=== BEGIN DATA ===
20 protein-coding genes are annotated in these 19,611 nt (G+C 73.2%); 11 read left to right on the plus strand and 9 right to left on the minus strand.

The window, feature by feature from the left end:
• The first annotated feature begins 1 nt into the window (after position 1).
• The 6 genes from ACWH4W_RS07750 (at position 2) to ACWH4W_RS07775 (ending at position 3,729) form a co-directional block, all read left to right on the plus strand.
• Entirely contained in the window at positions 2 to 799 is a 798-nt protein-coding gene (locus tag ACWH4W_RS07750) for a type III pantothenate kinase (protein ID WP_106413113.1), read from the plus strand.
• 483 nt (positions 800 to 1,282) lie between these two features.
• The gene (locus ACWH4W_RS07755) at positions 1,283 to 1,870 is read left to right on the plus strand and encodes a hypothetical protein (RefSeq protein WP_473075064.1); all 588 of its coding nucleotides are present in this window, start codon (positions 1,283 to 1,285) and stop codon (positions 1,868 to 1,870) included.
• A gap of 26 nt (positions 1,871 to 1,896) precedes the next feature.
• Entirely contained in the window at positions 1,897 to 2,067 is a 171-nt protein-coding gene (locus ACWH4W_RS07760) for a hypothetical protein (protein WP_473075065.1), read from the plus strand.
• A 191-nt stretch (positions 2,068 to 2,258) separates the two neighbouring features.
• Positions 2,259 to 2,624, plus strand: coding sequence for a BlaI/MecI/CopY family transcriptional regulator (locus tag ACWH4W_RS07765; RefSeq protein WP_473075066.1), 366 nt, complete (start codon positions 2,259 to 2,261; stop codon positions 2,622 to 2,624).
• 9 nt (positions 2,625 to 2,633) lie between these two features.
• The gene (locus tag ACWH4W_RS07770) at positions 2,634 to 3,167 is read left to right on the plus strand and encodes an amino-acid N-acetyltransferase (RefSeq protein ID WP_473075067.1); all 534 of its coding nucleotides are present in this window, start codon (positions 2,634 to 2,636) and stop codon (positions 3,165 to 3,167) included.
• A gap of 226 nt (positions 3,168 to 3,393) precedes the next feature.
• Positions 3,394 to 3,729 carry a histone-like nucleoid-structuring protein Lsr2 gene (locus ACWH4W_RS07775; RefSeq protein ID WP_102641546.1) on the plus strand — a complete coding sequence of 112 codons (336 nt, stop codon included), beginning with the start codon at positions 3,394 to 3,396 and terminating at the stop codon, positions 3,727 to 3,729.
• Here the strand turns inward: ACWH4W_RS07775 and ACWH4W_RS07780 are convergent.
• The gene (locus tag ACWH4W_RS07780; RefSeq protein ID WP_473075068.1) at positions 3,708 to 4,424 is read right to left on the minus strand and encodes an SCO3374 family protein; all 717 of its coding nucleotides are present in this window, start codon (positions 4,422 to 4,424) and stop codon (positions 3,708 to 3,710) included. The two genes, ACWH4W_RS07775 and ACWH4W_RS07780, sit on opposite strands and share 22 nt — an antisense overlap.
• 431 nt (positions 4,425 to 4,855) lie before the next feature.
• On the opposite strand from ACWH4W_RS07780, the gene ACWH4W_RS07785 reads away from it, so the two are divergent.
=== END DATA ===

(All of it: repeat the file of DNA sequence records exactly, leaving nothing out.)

20 protein-coding genes are annotated in these 19,611 nt (G+C 73.2%); 11 read left to right on the plus strand and 9 right to left on the minus strand.

The window, feature by feature from the left end:
• The first annotated feature begins 1 nt into the window (after position 1).
• The 6 genes from ACWH4W_RS07750 (at position 2) to ACWH4W_RS07775 (ending at position 3,729) form a co-directional block, all read left to right on the plus strand.
• Entirely contained in the window at positions 2 to 799 is a 798-nt protein-coding gene (locus tag ACWH4W_RS07750) for a type III pantothenate kinase (protein ID WP_106413113.1), read from the plus strand.
• 483 nt (positions 800 to 1,282) lie between these two features.
• The gene (locus ACWH4W_RS07755) at positions 1,283 to 1,870 is read left to right on the plus strand and encodes a hypothetical protein (RefSeq protein WP_473075064.1); all 588 of its coding nucleotides are present in this window, start codon (positions 1,283 to 1,285) and stop codon (positions 1,868 to 1,870) included.
• A gap of 26 nt (positions 1,871 to 1,896) precedes the next feature.
• Entirely contained in the window at positions 1,897 to 2,067 is a 171-nt protein-coding gene (locus ACWH4W_RS07760) for a hypothetical protein (protein WP_473075065.1), read from the plus strand.
• A 191-nt stretch (positions 2,068 to 2,258) separates the two neighbouring features.
• Positions 2,259 to 2,624, plus strand: coding sequence for a BlaI/MecI/CopY family transcriptional regulator (locus tag ACWH4W_RS07765; RefSeq protein WP_473075066.1), 366 nt, complete (start codon positions 2,259 to 2,261; stop codon positions 2,622 to 2,624).
• 9 nt (positions 2,625 to 2,633) lie between these two features.
• The gene (locus tag ACWH4W_RS07770) at positions 2,634 to 3,167 is read left to right on the plus strand and encodes an amino-acid N-acetyltransferase (RefSeq protein ID WP_473075067.1); all 534 of its coding nucleotides are present in this window, start codon (positions 2,634 to 2,636) and stop codon (positions 3,165 to 3,167) included.
• A gap of 226 nt (positions 3,168 to 3,393) precedes the next feature.
• Positions 3,394 to 3,729 carry a histone-like nucleoid-structuring protein Lsr2 gene (locus ACWH4W_RS07775; RefSeq protein ID WP_102641546.1) on the plus strand — a complete coding sequence of 112 codons (336 nt, stop codon included), beginning with the start codon at positions 3,394 to 3,396 and terminating at the stop codon, positions 3,727 to 3,729.
• Here the strand turns inward: ACWH4W_RS07775 and ACWH4W_RS07780 are convergent.
• The gene (locus tag ACWH4W_RS07780; RefSeq protein ID WP_473075068.1) at positions 3,708 to 4,424 is read right to left on the minus strand and encodes an SCO3374 family protein; all 717 of its coding nucleotides are present in this window, start codon (positions 4,422 to 4,424) and stop codon (positions 3,708 to 3,710) included. The two genes, ACWH4W_RS07775 and ACWH4W_RS07780, sit on opposite strands and share 22 nt — an antisense overlap.
• 431 nt (positions 4,425 to 4,855) lie before the next feature.
• On the opposite strand from ACWH4W_RS07780, the gene ACWH4W_RS07785 reads away from it, so the two are divergent.